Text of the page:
_ The Illusion 700 binding is an efficient traditional snowboard binding that allows you to benefit fully from the Dreamscape's capacity to tackle slopes, carving and off-piste runs.
_ for those with a size 11 feet or above, the All Road 500 binding is compatible with the Carving booster and will be more suitable. The carving booster is a booster pad that enables large feet to take carved turns without the feet touching the snow.
When should I wax my snowboard?
Wed'ze boards are supplied factory-waxed. They are ready to ride.
But they will then need regular maintenance just like any other snowboard or pair of skis: ideally, wax every 5 outings and a minimum of once a year: :
- either at the beginning of the season so you start with a very good glide
- or at the end of the season so the wax can penetrate and protect the base throughout the summer
What size Dreamscape should I get?
Normally, for Freeriding, you choose quite a long board: about -10 to -15 cm (e.g. someone measuring 1 m 74 should use a board between 164 and 159 cm in length).
Shorter snowboards are easier to ride. Longer boards provide greater stability at high speeds.
NOTE: because of the Rocker, the 160 cm board is the equivalent of a 157 cm board, and the 166 cm board is the equivalent of a 163 cm board.
160 cm (60-90 kg) => from 1.69 m to 1.77 m
166 cm (75-110 kg) => from 1.75 m to 1.85 m
Glide quality: sintered base
The base is made from polyethylene using 2 different processes:
- extruded base, with a specific density of polyethylene
- a sintered base, with a higher density of polyethylene (fewer holes, more PE)
A sintered base is the Rolls-Royce of bases. Fantastic glide quality.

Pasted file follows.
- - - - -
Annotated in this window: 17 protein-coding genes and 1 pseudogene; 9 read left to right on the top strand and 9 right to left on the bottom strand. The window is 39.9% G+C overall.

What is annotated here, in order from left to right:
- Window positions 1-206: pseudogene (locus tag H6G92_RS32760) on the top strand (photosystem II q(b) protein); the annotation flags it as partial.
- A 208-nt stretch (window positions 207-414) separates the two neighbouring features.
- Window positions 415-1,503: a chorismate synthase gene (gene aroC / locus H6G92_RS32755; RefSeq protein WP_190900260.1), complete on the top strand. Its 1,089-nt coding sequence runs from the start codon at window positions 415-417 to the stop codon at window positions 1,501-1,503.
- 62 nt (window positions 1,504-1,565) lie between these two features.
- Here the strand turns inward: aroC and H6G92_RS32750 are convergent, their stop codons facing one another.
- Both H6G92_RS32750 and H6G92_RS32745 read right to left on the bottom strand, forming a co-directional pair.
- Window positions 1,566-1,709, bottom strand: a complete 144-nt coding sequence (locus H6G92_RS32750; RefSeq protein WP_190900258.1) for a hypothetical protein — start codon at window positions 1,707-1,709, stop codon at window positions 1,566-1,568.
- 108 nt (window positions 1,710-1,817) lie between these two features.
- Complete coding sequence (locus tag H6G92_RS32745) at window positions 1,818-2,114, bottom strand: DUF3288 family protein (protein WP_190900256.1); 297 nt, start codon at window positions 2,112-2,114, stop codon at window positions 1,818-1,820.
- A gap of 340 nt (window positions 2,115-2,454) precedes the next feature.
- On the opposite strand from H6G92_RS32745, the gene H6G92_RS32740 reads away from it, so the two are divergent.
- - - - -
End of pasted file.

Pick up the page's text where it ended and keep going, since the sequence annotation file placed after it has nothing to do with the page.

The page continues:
What is a Wide snowboard?
A "Wide" board is a board that is wider than usual to prevent larger feet from touching the snow when executing a hard turn and stop you from falling.
Riders with size 10 feet and above are advised to use a "Wide" board.
A "Wide" board is measured width-wise, across the centre .At Decathlon, we define this as follows:
- up to 254mm : normal board/shoe size 3 to 8.5
- from 255 mm to 264 mm: Mid Wide/shoe size 7 to 10.5
- from 265 mm: Wide/shoe size 8.5 to 13
0% Park: can I perform jumps with this board?
0% Park just means that the technical features of this snowboard are not designed for freestyle riding: the board is neither short nor symmetrical from front to back, making it possible to perform all freestyle movements (rotations, jumps with a switch landing etc.) but it's not really the best board.
However, on groomed slopes or off-piste, you can do all the straight jumps you like.
Can I get my snowboard bindings set up in store?
On this product page, you'll find a video that shows you how to set up snowboard bindings but you can also ask your store to set up your bindings to suit your own preferences.
Ensure you have your snowboard boots with you so you can check 2 things:
_ the front and back of your bindings so that the boot toe and heel overhang by an equal amount on either side,
_ your binding straps so they fit your boots properly.